So if you have a 110 degree (F) room and it's loaded with furniture and it's been that temp for most of the day, most of the materials in that room will have that temperature. When you then open windows or turn on the AC the materials in that room must loose their heat to the ambient air to reach equilibrium. If rate exchange of moving air is too slow the dominant force of heat will never allow more then a few degrees differential. So if average potential for moving air is 8 to 12 degrees (reduction or gain - for heat or cooler air whatever you desire) With sufficient exhausting ability, then under powered exhausting will have considerably narrower margin in temperature. So trying to cool the room while exchange rate is adequate (no AC aided) could be as much as 12 degrees lower, some but not enough exhaust will see only 1 to 3 degrees lower. Note: moving air by exchange does offer a marginal reduction in humidity.
There is a whole other set of thermal laws when introducing a greater ability of dehumidifying
Rich
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Re: shop ceiling fans

Postby chromebumpers » July 29th, 2013, 9:40 am

That's one tough as nails garage! I'll bet it was every penny of $50K if not more - I wish I had it on my property! I'll be looking at pole barns for my place and transporting a crew of Amish to erect it! :D

I didn't notice any windows? Did you steal the plans from the Jehovah Witnesses? :lol:
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Re: shop ceiling fans

Postby grumpyvette » July 29th, 2013, 10:38 am

theres no windows and it cost me $137K, to build ,that included the lift installed,a bathroom with shower and sink, hot water heater,security system, and lighting,electric plumbing and fans because I sub contracted each item my self, but the county inspectors accessed its value at $240 K for taxes because they said it could not have been built for less, ( had all the receipts but they won,t budge on the tax assessment value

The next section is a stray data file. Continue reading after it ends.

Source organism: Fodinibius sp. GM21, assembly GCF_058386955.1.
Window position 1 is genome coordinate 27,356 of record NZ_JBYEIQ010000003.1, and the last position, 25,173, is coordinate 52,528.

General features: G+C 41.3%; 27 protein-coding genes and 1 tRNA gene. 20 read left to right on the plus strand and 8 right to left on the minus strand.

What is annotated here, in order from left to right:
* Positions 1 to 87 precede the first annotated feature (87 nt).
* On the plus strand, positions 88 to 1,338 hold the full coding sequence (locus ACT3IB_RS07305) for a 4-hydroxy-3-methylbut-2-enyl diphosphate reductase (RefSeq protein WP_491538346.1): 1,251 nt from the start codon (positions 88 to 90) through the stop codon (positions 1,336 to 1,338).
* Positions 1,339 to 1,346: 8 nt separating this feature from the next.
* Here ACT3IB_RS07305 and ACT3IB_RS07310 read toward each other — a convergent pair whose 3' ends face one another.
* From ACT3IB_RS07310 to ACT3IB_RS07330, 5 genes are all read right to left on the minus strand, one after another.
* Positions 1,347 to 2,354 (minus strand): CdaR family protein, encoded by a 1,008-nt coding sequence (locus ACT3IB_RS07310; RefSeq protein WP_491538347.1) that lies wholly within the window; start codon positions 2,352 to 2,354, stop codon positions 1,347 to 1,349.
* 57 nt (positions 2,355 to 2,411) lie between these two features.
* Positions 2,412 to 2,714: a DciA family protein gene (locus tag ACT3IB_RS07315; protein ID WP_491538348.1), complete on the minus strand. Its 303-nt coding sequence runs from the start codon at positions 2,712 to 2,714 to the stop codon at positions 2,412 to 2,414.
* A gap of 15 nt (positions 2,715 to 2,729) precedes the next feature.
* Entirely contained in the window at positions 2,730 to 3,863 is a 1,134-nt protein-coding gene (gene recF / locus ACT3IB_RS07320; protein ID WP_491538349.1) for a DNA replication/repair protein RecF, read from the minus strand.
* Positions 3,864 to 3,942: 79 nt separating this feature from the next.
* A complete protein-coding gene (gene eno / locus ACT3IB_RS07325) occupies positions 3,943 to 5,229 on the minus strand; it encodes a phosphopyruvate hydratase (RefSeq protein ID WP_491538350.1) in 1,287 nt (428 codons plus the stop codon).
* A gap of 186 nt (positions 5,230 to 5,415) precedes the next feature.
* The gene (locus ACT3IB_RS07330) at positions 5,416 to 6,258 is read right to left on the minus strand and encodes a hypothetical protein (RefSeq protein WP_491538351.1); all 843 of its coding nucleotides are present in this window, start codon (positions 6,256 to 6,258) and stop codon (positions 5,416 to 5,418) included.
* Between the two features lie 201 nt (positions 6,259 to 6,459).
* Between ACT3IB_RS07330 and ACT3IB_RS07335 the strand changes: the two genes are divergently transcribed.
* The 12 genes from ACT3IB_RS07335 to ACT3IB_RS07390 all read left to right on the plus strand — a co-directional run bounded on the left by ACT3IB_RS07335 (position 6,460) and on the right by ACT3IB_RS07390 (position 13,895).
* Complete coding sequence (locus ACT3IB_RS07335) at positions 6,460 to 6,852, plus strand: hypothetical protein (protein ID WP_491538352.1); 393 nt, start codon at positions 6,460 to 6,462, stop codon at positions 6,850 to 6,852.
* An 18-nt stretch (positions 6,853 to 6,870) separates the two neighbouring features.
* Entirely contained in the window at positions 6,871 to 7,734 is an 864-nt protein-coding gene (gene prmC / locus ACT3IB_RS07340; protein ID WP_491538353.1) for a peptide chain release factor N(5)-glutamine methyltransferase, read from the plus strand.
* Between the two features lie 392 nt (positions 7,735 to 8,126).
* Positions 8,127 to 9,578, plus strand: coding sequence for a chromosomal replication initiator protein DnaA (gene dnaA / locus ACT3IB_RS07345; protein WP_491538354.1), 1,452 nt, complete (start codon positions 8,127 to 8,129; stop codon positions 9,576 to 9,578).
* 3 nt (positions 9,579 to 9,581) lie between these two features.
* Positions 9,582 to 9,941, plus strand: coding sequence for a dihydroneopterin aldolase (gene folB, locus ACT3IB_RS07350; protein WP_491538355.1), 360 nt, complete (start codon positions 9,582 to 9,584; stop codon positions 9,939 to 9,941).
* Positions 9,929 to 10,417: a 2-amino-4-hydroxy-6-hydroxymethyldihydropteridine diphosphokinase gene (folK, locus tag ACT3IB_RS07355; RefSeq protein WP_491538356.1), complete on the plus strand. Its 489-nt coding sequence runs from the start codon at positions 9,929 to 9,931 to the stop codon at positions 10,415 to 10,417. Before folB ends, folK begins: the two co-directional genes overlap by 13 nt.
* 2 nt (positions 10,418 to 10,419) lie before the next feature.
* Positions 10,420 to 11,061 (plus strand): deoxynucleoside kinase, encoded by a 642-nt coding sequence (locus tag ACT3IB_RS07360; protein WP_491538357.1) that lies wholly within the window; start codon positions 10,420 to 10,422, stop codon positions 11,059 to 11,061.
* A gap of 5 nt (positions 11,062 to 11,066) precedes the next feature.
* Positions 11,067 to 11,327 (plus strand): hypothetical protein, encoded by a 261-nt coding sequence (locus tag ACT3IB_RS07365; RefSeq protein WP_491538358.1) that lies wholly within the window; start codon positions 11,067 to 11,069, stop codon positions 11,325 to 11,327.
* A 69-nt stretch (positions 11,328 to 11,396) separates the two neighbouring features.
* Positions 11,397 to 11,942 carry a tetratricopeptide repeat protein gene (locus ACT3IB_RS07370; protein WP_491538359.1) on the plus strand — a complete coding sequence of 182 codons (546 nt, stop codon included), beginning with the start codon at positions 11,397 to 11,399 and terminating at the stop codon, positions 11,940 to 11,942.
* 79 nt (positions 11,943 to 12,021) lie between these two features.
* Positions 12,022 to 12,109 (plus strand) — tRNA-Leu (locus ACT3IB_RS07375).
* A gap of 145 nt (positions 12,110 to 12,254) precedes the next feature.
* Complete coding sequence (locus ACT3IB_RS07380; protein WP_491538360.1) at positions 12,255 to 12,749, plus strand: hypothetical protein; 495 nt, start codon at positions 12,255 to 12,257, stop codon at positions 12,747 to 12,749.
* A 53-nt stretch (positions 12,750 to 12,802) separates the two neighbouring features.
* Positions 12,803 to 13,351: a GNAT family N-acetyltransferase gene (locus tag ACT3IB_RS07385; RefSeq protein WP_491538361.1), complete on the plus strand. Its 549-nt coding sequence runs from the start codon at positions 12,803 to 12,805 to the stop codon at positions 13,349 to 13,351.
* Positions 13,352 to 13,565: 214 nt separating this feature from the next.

a good example of why is the electric work, fans and lighting, just the parts cost me over $7k my sons and I installed everything in conduit with at least 10 ga copper wire, the contractors wanted to use roof trusses built from 2"x4" lumber I INSISTED on 2"x8" lumber and paid $6k extra, the contractors suggested 15 year guarantee shingle roof , I insisted on 50 year guarantee shingles, that only cost $500 extra, the electrical contractors wanted to use 12 ga solid core copper wire I used 10 ga stranded for most of the stuff,the contractors didn,t quote a septic tank and drain field installed that alone cost me $10k , the contractors wanted to use a 4" thick 2600 PIS concrete in the floor I insisted on a full 8" under the area with the lift and 6" over the rest with 4000psi concrete and that only added about $1500, peanuts to the total cost
, I put out bids and got electrical contractor bids for $29K and up for less work than I eventually did and with inferior components quoted

you might want to read thru these threads and read carefully


viewtopic.php?f=28&t=5

viewtopic.php?f=28&t=6403

viewtopic.php?f=27&t=116

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IF YOU CAN,T SMOKE THE TIRES AT WILL,FROM A 60 MPH ROLLING START YOUR ENGINE NEEDS MORE WORK!!"!
IF YOU CAN , YOU NEED BETTER TIRES AND YOUR SUSPENSION NEEDS MORE WORK!!